The Honorable Fred Upton The Honorable Tom Harkin
Committee on Energy &Commerce Committee on Health, Education, Labor & Pensions
2125 Rayburn House Office Building 428 Dirksen Senate Office Building
Washington, DC 20024 Washington, DC 20510
The Honorable Henry A. Waxman The Honorable Michael B. Enzi
Ranking Member Ranking Member
Committee on Energy and Commerce Committee on Health, Education, Labor & Pensions
2322A Rayburn House Office Building 428 Dirksen Senate Office Building
Washington, DC 20515 Washington, DC 20510
Dear Chairman Upton, Chairman Harkin, Ranking Member Waxman and Ranking Member Enzi,
As Members who have strongly supported legislative efforts to combat the scourge of synthetic drugs, we were pleased to see the Portman Amendment (S.Amdt. 2146) was adopted and included in S. 3187, Food and Drug Administration Safety and Innovation Act, which passed the Senate with strong bipartisan support on 24 May 2012. As the House and Senate move toward a conference committee to reconcile the differences in the respective Food and Drug Administration (FDA) User Fee packages, this represents a good starting point to help reign in these dangerous substances.
The Portman Amendment provides important tools to law enforcement in the fight against synthetic drugs. It adds several synthetic cannabinoids and cathinones, the active ingredients in synthetic marijuana and so-called "bath salts," to Schedule I of the Controlled Substances Act. It also doubles the amount of time that the Drug Enforcement Administration (DEA) and the Food and Drug Administration (FDA) have to make their case against a drug in order to schedule it through the executive process.
While we support the Senate's action on this rising threat to public health and safety, the synthetic drug language in S. 3187 falls short of legislation passed overwhelming in the House of Representatives this past December. H.R. 1254, the Synthetic Drug Control Act of 2011, schedules 14 additional compounds that are left out in the Senate's language. These substances are currently being sold in the United States and many have already been banned by several state governments. They are just as harmful and should be treated the same as those compounds included in the Portman Amendment.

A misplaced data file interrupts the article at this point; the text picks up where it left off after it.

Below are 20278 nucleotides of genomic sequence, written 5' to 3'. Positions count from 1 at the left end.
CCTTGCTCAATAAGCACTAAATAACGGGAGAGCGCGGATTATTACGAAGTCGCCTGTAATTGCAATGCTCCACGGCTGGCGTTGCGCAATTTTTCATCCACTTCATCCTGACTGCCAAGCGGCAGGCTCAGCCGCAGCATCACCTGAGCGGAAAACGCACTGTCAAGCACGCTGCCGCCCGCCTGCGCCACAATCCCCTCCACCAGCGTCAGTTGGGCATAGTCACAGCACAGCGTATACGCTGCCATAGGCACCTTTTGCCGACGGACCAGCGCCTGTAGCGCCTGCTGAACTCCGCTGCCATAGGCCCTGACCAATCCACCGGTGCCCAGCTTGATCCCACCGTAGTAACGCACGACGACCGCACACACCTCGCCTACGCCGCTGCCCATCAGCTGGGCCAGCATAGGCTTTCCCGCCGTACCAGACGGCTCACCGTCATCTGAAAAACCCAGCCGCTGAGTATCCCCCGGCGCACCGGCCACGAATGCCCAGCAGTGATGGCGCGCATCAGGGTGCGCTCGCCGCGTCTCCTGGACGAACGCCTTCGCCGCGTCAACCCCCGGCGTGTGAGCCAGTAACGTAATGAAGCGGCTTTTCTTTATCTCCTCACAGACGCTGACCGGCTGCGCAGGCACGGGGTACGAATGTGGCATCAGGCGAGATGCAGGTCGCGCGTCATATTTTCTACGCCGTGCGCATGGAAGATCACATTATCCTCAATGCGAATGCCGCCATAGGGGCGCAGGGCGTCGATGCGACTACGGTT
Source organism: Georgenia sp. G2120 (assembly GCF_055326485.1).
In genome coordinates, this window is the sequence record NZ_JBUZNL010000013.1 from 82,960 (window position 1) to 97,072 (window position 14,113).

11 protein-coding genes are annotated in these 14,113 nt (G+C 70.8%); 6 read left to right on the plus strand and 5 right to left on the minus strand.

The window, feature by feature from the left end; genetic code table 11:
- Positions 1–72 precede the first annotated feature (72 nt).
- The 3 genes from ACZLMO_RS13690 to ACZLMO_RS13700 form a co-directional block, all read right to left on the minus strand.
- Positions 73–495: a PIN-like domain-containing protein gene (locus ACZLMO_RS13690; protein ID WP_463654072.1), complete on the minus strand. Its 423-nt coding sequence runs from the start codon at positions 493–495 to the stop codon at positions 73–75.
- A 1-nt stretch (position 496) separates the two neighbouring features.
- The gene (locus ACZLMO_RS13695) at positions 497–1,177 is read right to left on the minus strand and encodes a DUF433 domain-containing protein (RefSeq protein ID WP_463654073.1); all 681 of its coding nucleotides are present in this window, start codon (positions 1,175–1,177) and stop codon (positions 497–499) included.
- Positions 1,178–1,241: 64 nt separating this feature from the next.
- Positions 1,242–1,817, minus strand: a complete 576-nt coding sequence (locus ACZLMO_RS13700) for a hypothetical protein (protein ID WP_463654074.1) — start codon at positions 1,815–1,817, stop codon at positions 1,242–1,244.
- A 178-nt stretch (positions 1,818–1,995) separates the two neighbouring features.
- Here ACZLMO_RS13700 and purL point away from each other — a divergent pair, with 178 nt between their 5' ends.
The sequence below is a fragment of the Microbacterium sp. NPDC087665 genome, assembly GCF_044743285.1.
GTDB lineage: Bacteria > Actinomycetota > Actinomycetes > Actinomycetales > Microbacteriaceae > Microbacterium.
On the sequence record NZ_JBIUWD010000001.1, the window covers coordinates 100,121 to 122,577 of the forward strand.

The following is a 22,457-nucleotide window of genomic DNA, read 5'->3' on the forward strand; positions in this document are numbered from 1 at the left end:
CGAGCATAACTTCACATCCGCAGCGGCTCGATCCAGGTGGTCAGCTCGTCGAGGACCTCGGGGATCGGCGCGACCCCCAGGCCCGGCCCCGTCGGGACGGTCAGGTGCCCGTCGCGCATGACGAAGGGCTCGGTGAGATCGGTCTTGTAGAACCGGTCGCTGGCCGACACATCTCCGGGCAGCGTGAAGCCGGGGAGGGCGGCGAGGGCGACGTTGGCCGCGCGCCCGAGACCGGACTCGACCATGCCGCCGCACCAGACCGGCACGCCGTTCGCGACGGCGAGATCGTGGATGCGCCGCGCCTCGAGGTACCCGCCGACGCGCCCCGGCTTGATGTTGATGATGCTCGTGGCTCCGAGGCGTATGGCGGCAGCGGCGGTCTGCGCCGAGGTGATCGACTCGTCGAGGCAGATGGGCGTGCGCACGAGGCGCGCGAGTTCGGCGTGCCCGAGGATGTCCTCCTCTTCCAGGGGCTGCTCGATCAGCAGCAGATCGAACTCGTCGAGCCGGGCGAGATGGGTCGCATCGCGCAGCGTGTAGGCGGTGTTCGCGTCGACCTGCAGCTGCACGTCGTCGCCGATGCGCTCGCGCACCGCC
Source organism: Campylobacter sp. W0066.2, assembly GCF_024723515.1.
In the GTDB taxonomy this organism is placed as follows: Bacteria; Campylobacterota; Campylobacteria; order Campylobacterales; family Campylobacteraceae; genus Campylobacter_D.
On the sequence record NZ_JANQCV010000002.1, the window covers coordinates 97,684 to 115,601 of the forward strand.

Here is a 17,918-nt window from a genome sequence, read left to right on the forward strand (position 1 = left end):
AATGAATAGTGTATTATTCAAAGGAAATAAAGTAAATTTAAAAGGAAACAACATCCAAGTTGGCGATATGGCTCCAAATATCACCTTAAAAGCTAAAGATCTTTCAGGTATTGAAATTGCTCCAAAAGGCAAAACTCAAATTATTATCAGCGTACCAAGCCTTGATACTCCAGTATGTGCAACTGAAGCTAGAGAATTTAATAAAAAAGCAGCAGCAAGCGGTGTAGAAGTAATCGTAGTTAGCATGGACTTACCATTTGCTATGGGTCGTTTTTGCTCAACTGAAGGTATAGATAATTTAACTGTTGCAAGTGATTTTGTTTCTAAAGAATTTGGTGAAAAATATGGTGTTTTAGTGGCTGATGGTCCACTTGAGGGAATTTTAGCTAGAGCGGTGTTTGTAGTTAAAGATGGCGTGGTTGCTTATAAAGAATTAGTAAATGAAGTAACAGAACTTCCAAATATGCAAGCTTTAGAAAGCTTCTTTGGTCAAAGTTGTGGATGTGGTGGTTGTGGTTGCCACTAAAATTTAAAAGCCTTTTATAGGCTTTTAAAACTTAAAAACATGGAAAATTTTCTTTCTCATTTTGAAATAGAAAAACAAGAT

Bath salts once again received national media attention last week, with the horrifying story of a Miami man, allegedly high on the drugs, who stripped naked, assaulted another individual, and chewed his face off before being shot dead by the police. This case presents an extreme but true example of the inhuman and psychotic behavior that synthetic drugs can invoke. It is past time that we act on this.
As the House and Senate versions of FDA reform legislation go to conference committee, this Congress has a great opportunity to strike a major blow against synthetic and designer drugs. We strongly encourage the conference committee to work towards enhancing the synthetic drug provisions in the final conference report. Ideally, we urge them to adopt the text of H.R. 1254, which passed the House by a wide, bipartisan majority and has been formally endorsed by the U.S. Department of Justice.